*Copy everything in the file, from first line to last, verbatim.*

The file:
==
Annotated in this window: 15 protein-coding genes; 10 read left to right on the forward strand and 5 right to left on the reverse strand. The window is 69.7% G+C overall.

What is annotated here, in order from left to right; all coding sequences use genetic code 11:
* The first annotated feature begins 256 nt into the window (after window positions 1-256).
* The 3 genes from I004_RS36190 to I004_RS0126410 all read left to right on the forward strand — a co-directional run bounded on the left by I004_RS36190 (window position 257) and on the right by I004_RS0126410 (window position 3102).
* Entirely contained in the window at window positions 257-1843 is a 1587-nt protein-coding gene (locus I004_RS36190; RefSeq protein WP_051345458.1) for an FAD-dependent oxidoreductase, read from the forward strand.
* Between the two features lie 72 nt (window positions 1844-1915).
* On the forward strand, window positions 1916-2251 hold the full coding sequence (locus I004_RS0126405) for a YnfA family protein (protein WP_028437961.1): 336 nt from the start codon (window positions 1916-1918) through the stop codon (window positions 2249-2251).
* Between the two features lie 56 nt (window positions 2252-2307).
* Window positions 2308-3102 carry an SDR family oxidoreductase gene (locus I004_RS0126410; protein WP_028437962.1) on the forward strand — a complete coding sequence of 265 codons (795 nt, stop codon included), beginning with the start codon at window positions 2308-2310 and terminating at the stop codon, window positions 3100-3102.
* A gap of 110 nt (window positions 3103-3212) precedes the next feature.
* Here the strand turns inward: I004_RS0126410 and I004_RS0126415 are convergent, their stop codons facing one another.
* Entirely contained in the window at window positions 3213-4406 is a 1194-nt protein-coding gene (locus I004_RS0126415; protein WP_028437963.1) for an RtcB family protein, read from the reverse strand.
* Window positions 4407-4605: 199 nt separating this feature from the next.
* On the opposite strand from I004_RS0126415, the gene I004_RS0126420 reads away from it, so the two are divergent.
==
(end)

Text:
Annotated in this window: 15 protein-coding genes; 10 read left to right on the forward strand and 5 right to left on the reverse strand. The window is 69.7% G+C overall.

What is annotated here, in order from left to right; all coding sequences use genetic code 11:
* The first annotated feature begins 256 nt into the window (after window positions 1-256).
* The 3 genes from I004_RS36190 to I004_RS0126410 all read left to right on the forward strand — a co-directional run bounded on the left by I004_RS36190 (window position 257) and on the right by I004_RS0126410 (window position 3102).
* Entirely contained in the window at window positions 257-1843 is a 1587-nt protein-coding gene (locus I004_RS36190; RefSeq protein WP_051345458.1) for an FAD-dependent oxidoreductase, read from the forward strand.
* Between the two features lie 72 nt (window positions 1844-1915).
* On the forward strand, window positions 1916-2251 hold the full coding sequence (locus I004_RS0126405) for a YnfA family protein (protein WP_028437961.1): 336 nt from the start codon (window positions 1916-1918) through the stop codon (window positions 2249-2251).
* Between the two features lie 56 nt (window positions 2252-2307).
* Window positions 2308-3102 carry an SDR family oxidoreductase gene (locus I004_RS0126410; protein WP_028437962.1) on the forward strand — a complete coding sequence of 265 codons (795 nt, stop codon included), beginning with the start codon at window positions 2308-2310 and terminating at the stop codon, window positions 3100-3102.
* A gap of 110 nt (window positions 3103-3212) precedes the next feature.
* Here the strand turns inward: I004_RS0126410 and I004_RS0126415 are convergent, their stop codons facing one another.
* Entirely contained in the window at window positions 3213-4406 is a 1194-nt protein-coding gene (locus I004_RS0126415; protein WP_028437963.1) for an RtcB family protein, read from the reverse strand.
* Window positions 4407-4605: 199 nt separating this feature from the next.
* On the opposite strand from I004_RS0126415, the gene I004_RS0126420 reads away from it, so the two are divergent.